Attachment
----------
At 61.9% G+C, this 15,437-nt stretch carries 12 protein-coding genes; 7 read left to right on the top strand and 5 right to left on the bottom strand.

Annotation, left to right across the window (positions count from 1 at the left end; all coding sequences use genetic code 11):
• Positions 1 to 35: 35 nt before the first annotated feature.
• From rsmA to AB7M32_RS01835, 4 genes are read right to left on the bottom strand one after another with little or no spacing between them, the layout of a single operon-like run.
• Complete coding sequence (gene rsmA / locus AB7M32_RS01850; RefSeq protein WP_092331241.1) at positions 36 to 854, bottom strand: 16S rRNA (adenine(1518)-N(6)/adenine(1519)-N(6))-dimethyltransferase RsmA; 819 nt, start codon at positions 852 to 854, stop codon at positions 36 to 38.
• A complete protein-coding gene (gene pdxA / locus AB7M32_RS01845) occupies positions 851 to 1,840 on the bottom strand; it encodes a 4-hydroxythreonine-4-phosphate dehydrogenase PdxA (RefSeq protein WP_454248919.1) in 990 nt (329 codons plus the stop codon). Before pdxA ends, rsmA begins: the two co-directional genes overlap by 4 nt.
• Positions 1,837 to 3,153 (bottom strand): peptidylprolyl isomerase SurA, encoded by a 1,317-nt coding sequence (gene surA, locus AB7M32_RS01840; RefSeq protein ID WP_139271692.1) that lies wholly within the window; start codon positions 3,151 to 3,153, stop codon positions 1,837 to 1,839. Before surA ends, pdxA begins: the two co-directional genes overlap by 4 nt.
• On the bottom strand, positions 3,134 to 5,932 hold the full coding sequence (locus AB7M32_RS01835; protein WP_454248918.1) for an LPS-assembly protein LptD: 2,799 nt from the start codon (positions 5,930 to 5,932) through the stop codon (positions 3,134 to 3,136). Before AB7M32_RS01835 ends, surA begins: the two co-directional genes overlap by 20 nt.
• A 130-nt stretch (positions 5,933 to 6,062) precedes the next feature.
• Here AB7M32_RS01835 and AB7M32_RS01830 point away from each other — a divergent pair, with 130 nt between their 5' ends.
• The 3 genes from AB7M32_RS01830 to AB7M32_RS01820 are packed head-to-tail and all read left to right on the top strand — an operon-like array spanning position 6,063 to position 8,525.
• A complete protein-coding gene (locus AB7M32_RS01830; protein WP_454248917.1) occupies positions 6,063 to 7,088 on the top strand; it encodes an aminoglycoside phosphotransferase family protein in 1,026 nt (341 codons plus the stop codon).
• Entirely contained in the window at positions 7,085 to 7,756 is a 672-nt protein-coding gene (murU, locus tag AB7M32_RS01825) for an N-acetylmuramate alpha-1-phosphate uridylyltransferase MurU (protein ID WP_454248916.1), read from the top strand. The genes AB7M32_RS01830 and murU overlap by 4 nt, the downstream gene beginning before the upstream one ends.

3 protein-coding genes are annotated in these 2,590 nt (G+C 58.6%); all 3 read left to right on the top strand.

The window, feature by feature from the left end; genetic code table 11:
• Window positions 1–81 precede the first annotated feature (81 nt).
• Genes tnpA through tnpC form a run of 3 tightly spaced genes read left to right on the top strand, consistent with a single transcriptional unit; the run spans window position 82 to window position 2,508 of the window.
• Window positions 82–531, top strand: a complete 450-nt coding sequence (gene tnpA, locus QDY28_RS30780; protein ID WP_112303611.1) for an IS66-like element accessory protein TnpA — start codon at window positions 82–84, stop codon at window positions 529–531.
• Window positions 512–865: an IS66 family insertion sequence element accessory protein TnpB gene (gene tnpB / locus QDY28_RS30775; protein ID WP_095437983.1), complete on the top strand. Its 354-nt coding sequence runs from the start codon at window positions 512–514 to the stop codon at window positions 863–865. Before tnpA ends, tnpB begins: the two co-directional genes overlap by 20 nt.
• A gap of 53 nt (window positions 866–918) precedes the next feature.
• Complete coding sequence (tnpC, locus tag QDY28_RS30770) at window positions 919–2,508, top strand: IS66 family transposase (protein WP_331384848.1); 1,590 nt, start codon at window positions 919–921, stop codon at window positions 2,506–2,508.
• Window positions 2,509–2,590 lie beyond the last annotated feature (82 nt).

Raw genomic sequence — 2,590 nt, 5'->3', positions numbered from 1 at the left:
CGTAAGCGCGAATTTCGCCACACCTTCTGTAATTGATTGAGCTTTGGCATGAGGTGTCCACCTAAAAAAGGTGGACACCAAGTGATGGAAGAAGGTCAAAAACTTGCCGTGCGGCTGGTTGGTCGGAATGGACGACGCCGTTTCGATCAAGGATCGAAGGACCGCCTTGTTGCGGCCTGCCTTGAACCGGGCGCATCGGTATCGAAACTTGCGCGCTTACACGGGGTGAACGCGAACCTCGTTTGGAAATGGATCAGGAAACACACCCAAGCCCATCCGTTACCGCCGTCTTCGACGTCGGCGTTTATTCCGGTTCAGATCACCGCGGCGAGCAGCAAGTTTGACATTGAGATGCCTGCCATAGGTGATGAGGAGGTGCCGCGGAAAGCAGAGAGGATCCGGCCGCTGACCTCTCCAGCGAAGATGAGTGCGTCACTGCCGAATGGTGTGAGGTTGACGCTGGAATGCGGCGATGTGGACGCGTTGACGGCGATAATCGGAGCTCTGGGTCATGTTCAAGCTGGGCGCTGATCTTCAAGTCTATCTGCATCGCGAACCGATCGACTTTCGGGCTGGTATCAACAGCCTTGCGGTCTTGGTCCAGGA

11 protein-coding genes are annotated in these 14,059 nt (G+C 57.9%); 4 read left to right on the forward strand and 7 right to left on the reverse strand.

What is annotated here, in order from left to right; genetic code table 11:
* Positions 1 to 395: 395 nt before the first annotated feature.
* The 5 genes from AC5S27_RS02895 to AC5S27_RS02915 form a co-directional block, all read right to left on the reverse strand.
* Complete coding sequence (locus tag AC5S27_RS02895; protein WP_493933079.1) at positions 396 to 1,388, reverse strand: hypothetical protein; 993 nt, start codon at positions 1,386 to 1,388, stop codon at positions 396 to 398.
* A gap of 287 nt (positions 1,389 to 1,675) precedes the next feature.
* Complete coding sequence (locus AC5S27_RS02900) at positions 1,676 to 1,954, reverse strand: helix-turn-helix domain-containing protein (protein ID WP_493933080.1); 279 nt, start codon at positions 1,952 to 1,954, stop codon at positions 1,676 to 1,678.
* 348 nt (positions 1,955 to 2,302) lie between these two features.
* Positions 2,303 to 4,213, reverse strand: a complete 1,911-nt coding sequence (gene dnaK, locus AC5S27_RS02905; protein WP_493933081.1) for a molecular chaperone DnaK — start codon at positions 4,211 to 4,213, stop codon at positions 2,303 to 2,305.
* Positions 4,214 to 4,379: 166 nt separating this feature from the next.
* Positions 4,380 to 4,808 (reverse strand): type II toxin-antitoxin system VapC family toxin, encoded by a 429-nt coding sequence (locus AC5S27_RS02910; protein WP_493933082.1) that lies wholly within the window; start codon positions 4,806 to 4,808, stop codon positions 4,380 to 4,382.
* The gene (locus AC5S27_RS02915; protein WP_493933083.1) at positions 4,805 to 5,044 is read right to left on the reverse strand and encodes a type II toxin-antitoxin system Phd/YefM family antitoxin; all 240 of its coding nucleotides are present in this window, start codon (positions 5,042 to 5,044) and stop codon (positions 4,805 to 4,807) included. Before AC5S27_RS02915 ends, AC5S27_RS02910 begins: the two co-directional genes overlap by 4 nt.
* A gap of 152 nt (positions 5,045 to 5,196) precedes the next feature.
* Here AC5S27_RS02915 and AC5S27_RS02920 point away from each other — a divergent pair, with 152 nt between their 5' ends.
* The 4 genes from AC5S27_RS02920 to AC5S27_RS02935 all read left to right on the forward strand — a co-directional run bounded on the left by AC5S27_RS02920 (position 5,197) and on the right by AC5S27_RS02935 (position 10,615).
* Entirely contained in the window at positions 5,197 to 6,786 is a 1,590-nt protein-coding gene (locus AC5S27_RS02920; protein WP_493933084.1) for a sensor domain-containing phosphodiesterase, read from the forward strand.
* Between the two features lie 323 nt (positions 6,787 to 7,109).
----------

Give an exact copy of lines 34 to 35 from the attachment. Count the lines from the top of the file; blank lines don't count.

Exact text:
* Positions 4,214 to 4,379: 166 nt separating this feature from the next.
* Positions 4,380 to 4,808 (reverse strand): type II toxin-antitoxin system VapC family toxin, encoded by a 429-nt coding sequence (locus AC5S27_RS02910; protein WP_493933082.1) that lies wholly within the window; start codon positions 4,806 to 4,808, stop codon positions 4,380 to 4,382.